“I then found myself choosing the topic of church for my Masters (MA) dissertation. I focused on the work of Michael Frost, whilst locating his work in the wider conversation of which he was a part. In this instance, I was focused on the missional focus of Frost’s (and other’s) writings and evaluated his contentions in light of Jesus’ parable of the Prodigal Son (or Prodigal Father, as Tim Keller has persuasively called it). In the process of my dissertation, I noticed an aspect of the work that I was engaging with that was, by way of two sides of the same coin, both a strength and weakness (as is often the case!). The movement was largely driven by practitioners. Mission was, positively, the primary focus and ecclesiology, questions regarding the nature and calling of the church, was addressed in a manner that seemed a bit more ad hoc. This caused me to wonder what the ecclesial assumptions were of the authors I was reading, alongside their explicit claims. I began to consider whether I could contribute in this area by bringing the ecclesiology of the authors I was engaging with into sharper focus.”

Church in contemporary culture

“These musings led me to continue exploring the church in contemporary culture in my doctoral studies. By this point, the Mission-Shaped Church report had been released and was having a big impact nationally and internationally. Fresh Expressions had been initiated, and a variety of fresh expressions of churches were being launched across the country. Rather than Michael Frost, for my PhD I focused on UK authors, in particular Pete Ward, Michael Moynagh and Stuart Murray Williams, whilst locating their work in a larger conversation that I referred to as ‘re-contextual church’ (a slight, but deliberate, amendment to Moynagh’s phrase ‘new contextual’ church). My focus was ecclesiology. I decided to assess the movement’s ecclesial assumptions and explicit assertions in light of Paul’s body of Christ metaphor, as utilised in Romans, 1 Corinthians, Ephesians, and Colossians. My PhD supervisor would often remind me that, if you knew where you’d end up before you started, it wouldn’t be research. This reminder was helpful to me as I was unsure what I’d conclude until quite late on in the process and, still today, have unresolved questions!”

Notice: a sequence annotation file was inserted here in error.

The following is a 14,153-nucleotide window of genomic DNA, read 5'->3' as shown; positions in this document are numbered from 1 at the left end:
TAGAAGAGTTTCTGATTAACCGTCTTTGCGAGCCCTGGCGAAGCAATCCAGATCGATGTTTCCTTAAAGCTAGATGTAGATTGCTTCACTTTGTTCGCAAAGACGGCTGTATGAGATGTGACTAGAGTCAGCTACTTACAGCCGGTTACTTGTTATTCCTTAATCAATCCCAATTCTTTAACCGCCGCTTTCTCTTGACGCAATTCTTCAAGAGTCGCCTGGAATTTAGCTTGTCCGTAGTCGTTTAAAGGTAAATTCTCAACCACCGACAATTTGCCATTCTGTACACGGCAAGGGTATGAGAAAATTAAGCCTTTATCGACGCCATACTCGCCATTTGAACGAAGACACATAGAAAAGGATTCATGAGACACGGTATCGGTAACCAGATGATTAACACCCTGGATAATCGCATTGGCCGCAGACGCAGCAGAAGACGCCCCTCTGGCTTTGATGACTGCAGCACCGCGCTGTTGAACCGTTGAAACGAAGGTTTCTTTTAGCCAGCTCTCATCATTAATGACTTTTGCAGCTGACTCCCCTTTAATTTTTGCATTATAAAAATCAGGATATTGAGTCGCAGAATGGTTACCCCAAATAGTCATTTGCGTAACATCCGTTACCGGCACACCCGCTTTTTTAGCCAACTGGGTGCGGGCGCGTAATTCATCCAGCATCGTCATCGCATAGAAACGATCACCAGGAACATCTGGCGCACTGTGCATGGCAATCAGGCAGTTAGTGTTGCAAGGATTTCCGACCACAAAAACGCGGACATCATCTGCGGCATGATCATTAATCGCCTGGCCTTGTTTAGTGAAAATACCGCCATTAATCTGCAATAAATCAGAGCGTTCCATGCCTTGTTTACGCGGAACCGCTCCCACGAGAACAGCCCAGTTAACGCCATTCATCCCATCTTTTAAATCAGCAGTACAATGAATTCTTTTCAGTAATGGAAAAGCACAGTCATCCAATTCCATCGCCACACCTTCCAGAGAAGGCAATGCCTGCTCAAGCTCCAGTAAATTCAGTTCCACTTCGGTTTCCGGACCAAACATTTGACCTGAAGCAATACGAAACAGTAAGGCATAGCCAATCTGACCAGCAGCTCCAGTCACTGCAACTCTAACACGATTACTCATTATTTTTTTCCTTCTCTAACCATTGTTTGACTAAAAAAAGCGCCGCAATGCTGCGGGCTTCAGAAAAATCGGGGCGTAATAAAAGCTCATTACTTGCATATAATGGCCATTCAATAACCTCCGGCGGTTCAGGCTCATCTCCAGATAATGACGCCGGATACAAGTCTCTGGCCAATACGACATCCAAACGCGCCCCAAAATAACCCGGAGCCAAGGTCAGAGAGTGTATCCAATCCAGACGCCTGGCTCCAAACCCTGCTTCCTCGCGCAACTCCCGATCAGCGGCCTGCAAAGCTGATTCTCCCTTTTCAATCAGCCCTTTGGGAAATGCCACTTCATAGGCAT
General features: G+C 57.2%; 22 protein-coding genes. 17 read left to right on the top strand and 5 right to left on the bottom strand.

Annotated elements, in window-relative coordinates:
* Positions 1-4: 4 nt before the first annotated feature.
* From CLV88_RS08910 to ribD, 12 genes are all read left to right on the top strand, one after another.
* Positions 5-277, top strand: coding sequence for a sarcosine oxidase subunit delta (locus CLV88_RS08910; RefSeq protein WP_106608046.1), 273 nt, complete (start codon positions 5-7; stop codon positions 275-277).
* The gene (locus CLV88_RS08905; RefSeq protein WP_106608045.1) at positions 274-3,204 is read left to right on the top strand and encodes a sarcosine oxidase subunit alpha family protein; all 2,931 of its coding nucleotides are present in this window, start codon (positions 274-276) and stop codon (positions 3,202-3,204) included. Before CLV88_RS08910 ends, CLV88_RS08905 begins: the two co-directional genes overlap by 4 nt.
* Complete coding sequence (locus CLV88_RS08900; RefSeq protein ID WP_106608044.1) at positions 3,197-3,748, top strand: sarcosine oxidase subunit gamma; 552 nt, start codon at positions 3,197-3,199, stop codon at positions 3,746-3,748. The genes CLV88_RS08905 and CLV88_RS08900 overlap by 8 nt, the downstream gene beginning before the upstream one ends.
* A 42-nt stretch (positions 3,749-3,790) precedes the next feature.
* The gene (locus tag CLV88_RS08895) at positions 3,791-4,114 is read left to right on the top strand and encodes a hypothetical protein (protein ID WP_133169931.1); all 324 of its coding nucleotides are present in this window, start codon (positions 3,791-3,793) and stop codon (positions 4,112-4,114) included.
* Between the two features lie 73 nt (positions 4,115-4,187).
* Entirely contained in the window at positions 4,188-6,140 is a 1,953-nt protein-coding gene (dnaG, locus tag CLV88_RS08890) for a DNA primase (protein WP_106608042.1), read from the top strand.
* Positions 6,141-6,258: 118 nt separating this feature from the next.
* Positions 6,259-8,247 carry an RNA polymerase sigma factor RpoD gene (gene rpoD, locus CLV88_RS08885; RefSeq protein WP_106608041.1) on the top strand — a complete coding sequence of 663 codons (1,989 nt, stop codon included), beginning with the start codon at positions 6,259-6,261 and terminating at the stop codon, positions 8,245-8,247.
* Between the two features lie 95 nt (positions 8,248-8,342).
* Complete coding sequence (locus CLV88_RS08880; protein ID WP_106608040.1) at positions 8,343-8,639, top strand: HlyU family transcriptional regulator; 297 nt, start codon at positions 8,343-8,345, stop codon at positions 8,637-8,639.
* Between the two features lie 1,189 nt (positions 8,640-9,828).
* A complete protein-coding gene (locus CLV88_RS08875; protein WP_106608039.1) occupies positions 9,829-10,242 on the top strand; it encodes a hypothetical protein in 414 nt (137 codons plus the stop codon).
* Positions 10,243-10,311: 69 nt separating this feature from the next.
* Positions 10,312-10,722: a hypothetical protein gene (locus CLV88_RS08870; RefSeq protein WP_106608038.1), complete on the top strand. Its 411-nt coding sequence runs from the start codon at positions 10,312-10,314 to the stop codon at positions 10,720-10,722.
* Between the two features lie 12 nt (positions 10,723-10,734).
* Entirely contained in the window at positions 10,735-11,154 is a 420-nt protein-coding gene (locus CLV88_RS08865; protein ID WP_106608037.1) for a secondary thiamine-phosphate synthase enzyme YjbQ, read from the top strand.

Church as a suspension bridge

“What I concluded was that, for churches to be faithful to Jesus and best engage with their context, there are a series of tensions that they should seek to maintain. Identifying these tensions led me to coin a new metaphor for church, the church as a suspension bridge. The idea is that, just as the tensions in the supporting cables provide the stability and flexibility that a suspension bridge needs, so maintaining the tensions conveyed through Paul’s body of Christ texts is essential for the health and effectiveness of the church.”

Image: Church as a suspension bridge by Michelle Barnett, taken from Flexible Church.

Thanks to SCM Press

“I was grateful when SCM were willing to publish my research and the result is Flexible Church. My hope is that this book encourages the contemporary church to maintain the flexibility and stability it needs to faithfully communicate and demonstrate the good news of Jesus in a range of different contexts.”

Buy your copy now

Flexible Church is available now for purchase.

To buy your copy, follow this link: Flexible Church, Helen Morris | SCM Press.